Police Grant Report

Part of Oral Answers to Questions — Prime Minister – in the House of Commons at 3:53 pm on 3rd February 2010.

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Photo of Stewart Jackson Stewart Jackson Shadow Minister (Communities and Local Government) 3:53 pm, 3rd February 2010

The hon. Gentleman makes an astute point. The research consultancy Ibex Insight undertook a study called "Policing Peterborough" in 2005, which made that exact point. To give a simple example, where single women who do not earn very much money are living with younger men in houses in multiple occupation, they are, whether we like it or not, likely to be the victims of offences as serious as sexual assault, theft, intimidation and so on. That was one of the findings of that report, which was commissioned, incidentally, by Cambridgeshire constabulary to support its argument on funding.

The hon. Gentleman is quite right that we are not stigmatising the migrant work force, but saying that both ends of the spectrum-from those who perpetrate crime to those who are the victims-put significant extra pressure on police forces. Around half of all the cases processed through the custody block at Thorpe Wood police station, in the west of Peterborough, involve people whose first language is not English. One can imagine the substantial revenue issues that that raises for Cambridgeshire constabulary. Indeed, the projected cost of translation and interpretation in this financial year is £865,000. The cost of using the interpretation service offered by Language Line Services Ltd runs at approximately £7,300 a month, while 22 per cent. of those using it are Lithuanian, 19 per cent. are Polish and 12 per cent. are Russian, with a significant number-two dozen-of various other languages used.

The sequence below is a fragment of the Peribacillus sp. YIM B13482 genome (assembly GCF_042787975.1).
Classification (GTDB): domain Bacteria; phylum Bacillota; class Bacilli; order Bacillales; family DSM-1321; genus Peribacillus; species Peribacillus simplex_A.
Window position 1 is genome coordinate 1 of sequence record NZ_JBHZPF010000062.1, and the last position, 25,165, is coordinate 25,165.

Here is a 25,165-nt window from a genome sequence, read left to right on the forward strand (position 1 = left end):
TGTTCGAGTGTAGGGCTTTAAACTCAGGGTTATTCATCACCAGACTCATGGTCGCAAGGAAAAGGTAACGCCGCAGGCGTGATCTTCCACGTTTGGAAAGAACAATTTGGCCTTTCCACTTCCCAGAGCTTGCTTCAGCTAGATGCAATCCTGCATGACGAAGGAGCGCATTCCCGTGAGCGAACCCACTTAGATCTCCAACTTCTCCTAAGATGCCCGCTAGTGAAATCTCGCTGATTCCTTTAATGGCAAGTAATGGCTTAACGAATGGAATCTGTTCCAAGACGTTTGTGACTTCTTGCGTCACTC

For that reason alone, Cambridgeshire is deserving of a specific review of its funding, and that is without taking into account the issues of tourism in Cambridge, the organic growth of residential housing in the county and, as touched on by my hon. Friend Mr. Streeter, Gypsies and Travellers, who have crime-related issues that have had a big impact on the south of the county in the constituencies of my hon. Friends the Members for South Cambridgeshire (Mr. Lansley) and for South-East Cambridgeshire (Mr. Paice).

We would not be so concerned about the issue if the crime figures were not so spectacularly out of kilter with the views of the Minister. In the city area of Peterborough, we are more than twice as likely to experience problems of acquisitive crime, as compared with the English average. The rates for robbery, burglary, sexual offences and theft from a vehicle are all twice as high as the average too, while our rate for violence against the person is one third higher. Indeed, some in my constituency have said that over the past year we have witnessed, on the latest figures, an epidemic of acquisitive crime. Burglaries are up by 20 per cent. and robberies are up by 37.5 per cent. since 2008, notwithstanding the excellent work of Cambridgeshire constabulary, in particular through Operation Alert. It might be as well to mention the great work of Chief Superintendent Andy Hebb and his deputy, Superintendent Paul Fullwood, who are trying their best to deal with having very few officers and an increase in crime.

Policing is only part of the issue. We need to look again at sentencing policies, the role of the judiciary and the message that they send out to victims and criminals and those who would be tempted to commit crime. I mentioned in passing last week one of many examples, I am afraid, from Peterborough Crown court: the case of Lee and Carl Edwards, two brothers in my constituency, who were convicted on 135 counts of burglary between them. The judge at the trial, deputy circuit judge John Farnworth, considered it appropriate to jail them for 30 months and 51 weeks. The message that sends to my constituents-decent, hard-working people who get up in the morning, take their children to school, look smart, take pride in themselves, go to work and earn a decent wage-is that the judicial system does not care about them; it looks after people with so-called chaotic lives, at the so-called fringes of society, and it is more interested in them than hard-working people. That has to be a factor not just in the number of police, but in the way in which the judicial system works. The feeling that some people have is that the system works to the advantage of the criminals, not the victims.

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